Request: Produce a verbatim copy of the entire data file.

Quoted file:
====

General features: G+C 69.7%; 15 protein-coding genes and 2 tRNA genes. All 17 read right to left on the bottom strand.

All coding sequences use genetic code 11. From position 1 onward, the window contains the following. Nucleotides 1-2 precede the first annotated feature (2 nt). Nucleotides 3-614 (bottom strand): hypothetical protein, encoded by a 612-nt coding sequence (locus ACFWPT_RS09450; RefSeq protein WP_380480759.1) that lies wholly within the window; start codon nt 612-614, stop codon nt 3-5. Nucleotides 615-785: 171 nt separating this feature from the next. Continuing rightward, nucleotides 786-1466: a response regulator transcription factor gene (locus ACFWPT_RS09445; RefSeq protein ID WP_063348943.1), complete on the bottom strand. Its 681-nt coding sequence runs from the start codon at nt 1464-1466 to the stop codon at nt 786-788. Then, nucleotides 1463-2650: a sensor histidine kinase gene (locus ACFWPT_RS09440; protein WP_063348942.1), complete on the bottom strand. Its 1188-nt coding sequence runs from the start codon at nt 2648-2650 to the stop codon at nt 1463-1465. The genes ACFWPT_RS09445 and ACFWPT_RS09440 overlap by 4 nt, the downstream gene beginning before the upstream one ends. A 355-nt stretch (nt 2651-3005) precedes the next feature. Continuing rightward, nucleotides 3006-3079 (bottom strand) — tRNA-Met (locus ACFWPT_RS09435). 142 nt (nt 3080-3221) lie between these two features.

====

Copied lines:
General features: G+C 69.7%; 15 protein-coding genes and 2 tRNA genes. All 17 read right to left on the bottom strand.

All coding sequences use genetic code 11. From position 1 onward, the window contains the following. Nucleotides 1-2 precede the first annotated feature (2 nt). Nucleotides 3-614 (bottom strand): hypothetical protein, encoded by a 612-nt coding sequence (locus ACFWPT_RS09450; RefSeq protein WP_380480759.1) that lies wholly within the window; start codon nt 612-614, stop codon nt 3-5. Nucleotides 615-785: 171 nt separating this feature from the next. Continuing rightward, nucleotides 786-1466: a response regulator transcription factor gene (locus ACFWPT_RS09445; RefSeq protein ID WP_063348943.1), complete on the bottom strand. Its 681-nt coding sequence runs from the start codon at nt 1464-1466 to the stop codon at nt 786-788. Then, nucleotides 1463-2650: a sensor histidine kinase gene (locus ACFWPT_RS09440; protein WP_063348942.1), complete on the bottom strand. Its 1188-nt coding sequence runs from the start codon at nt 2648-2650 to the stop codon at nt 1463-1465. The genes ACFWPT_RS09445 and ACFWPT_RS09440 overlap by 4 nt, the downstream gene beginning before the upstream one ends. A 355-nt stretch (nt 2651-3005) precedes the next feature. Continuing rightward, nucleotides 3006-3079 (bottom strand) — tRNA-Met (locus ACFWPT_RS09435). 142 nt (nt 3080-3221) lie between these two features.